For the first time, elected student representatives from the Hawaiian-focused charter schools are coming together this week to create an islands-wide council.
From Tuesday to Saturday, the students are staying at Aunty Nani Svendsen’s place above Keokea Beach Park in Niulii in North Kohala, as they collaborate on interscholastic activities and prioritize issues that their schools and communities face.
This is the first of two camps, the second of which will be held on Oahu Jan. 15-19, concurrent with the opening of the legislative session.
The council is funded by a grant from the Hawaii Peoples Fund, a grassroots organization based in Honolulu that supports social justice initiatives.
The project is led by three young men in the movement for indigenous education: Trevor Atkins, teacher at Halau Ku Mana PCS in Honolulu; Kanoa Castro, teacher at Kanu o ka Aina PCS in Waimea; and Laakea Caravahlo of Kohala, founder of Knowledge in Motion.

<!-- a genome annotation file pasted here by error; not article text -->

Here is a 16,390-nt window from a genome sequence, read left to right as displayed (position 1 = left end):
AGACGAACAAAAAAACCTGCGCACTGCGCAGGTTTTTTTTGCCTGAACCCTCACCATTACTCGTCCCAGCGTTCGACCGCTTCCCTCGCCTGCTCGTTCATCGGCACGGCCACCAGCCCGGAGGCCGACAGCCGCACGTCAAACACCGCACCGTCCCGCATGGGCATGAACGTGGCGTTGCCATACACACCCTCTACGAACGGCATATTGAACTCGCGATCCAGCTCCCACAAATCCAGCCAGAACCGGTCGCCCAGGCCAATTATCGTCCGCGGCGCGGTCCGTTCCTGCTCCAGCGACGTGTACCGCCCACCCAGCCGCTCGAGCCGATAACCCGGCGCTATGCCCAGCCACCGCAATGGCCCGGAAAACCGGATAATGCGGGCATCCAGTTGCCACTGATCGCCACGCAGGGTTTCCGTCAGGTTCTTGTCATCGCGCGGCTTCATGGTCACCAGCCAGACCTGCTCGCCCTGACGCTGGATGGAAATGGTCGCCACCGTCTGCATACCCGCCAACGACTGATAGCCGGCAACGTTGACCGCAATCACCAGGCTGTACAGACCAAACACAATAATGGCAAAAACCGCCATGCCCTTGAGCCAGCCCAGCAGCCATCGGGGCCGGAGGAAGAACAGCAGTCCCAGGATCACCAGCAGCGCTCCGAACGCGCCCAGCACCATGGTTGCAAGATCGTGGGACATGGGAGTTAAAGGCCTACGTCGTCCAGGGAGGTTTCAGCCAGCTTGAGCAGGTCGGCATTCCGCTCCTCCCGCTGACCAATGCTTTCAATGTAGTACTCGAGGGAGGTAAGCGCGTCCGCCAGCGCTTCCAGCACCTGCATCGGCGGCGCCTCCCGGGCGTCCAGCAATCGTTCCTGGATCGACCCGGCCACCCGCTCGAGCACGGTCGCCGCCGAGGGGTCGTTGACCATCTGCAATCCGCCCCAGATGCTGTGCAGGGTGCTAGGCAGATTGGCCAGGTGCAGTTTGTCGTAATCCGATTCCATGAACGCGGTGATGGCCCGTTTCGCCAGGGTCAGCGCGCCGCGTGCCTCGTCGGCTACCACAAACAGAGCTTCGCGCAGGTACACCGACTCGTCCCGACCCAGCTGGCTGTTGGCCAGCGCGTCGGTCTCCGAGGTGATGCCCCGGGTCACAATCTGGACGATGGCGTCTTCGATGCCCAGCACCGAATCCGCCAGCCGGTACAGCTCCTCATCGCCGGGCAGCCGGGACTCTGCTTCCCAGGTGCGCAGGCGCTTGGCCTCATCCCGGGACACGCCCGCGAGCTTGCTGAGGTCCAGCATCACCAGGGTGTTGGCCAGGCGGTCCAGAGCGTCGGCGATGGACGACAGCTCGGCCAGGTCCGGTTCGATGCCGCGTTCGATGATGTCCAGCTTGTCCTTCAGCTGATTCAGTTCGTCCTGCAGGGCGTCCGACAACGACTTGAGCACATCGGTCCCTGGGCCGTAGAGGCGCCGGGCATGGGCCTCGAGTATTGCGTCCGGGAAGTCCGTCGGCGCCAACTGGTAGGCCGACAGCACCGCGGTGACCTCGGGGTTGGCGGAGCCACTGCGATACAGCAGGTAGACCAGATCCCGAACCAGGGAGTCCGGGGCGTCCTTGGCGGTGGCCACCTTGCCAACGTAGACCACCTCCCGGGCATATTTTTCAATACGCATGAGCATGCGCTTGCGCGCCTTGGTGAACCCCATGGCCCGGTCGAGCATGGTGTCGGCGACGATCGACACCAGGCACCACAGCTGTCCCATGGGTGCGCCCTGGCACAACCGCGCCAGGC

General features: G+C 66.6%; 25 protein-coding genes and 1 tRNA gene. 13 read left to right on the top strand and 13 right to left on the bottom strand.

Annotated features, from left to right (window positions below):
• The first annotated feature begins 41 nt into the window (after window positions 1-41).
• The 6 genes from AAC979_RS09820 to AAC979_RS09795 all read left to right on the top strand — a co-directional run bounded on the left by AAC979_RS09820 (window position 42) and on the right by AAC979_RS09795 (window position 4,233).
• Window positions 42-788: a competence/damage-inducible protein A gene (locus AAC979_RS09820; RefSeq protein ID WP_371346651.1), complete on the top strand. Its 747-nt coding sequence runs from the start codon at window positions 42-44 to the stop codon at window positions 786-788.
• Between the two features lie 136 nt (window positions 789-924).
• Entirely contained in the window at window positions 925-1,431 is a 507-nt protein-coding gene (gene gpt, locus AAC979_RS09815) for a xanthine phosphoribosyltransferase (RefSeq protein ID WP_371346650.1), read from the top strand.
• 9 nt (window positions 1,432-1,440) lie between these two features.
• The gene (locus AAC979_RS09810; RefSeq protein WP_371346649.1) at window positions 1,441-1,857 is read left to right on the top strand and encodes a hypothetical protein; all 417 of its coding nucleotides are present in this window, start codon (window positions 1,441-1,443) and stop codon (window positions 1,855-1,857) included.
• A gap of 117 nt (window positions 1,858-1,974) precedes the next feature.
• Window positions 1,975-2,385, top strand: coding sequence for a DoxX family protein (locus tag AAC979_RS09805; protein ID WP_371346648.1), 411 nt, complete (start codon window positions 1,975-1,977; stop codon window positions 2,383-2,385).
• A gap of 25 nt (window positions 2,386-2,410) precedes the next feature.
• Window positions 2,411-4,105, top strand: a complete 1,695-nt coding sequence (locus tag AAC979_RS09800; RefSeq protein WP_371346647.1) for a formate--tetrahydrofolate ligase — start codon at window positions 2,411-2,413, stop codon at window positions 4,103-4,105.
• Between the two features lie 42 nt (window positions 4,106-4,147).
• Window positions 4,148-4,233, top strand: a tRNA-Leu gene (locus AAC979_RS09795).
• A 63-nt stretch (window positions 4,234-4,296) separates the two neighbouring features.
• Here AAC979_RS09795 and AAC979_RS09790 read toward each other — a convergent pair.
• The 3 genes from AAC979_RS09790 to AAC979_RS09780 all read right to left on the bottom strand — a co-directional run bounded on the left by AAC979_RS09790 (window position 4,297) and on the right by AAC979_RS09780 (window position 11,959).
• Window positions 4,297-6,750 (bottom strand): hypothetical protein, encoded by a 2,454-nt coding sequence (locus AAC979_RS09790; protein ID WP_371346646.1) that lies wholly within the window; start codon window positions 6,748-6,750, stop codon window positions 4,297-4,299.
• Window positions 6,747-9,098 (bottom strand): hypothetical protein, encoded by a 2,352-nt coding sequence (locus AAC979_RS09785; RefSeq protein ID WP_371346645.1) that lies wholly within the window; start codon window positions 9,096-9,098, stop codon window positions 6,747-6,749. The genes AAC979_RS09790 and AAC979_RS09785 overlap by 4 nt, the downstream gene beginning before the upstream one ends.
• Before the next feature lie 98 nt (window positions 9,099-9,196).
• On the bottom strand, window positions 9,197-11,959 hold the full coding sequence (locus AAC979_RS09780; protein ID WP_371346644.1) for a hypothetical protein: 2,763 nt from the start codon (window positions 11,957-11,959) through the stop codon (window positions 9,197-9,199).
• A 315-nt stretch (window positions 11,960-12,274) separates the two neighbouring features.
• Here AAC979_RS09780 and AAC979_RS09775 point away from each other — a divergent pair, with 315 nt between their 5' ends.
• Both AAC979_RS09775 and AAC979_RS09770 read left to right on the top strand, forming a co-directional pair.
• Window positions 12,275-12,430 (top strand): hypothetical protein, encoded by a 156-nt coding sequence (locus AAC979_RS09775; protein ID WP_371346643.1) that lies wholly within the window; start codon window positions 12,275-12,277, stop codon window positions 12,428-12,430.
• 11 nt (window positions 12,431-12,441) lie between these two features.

“We are growing the social capacity of this generation to communicate across islands, to think bigger and more creative than we have,” said Atkins, “because we are leaving to them a Hawaii whose natural and cultural resources are threatened.”
The following schools are represented at this inaugural meeting: Ke Kula Niihau o Kekaha PCS and KANAKA PCS from Kauai; Halau Ku Mana, Halau Lokahi, Hakipuu, and Kamakau from Oahu; and Kanu o ka Aina, Waimea Middle School, and Ka Umeke Kaeo from Hawaii Island.
For more information, call Atkins at 234-4541 or email email@example.com.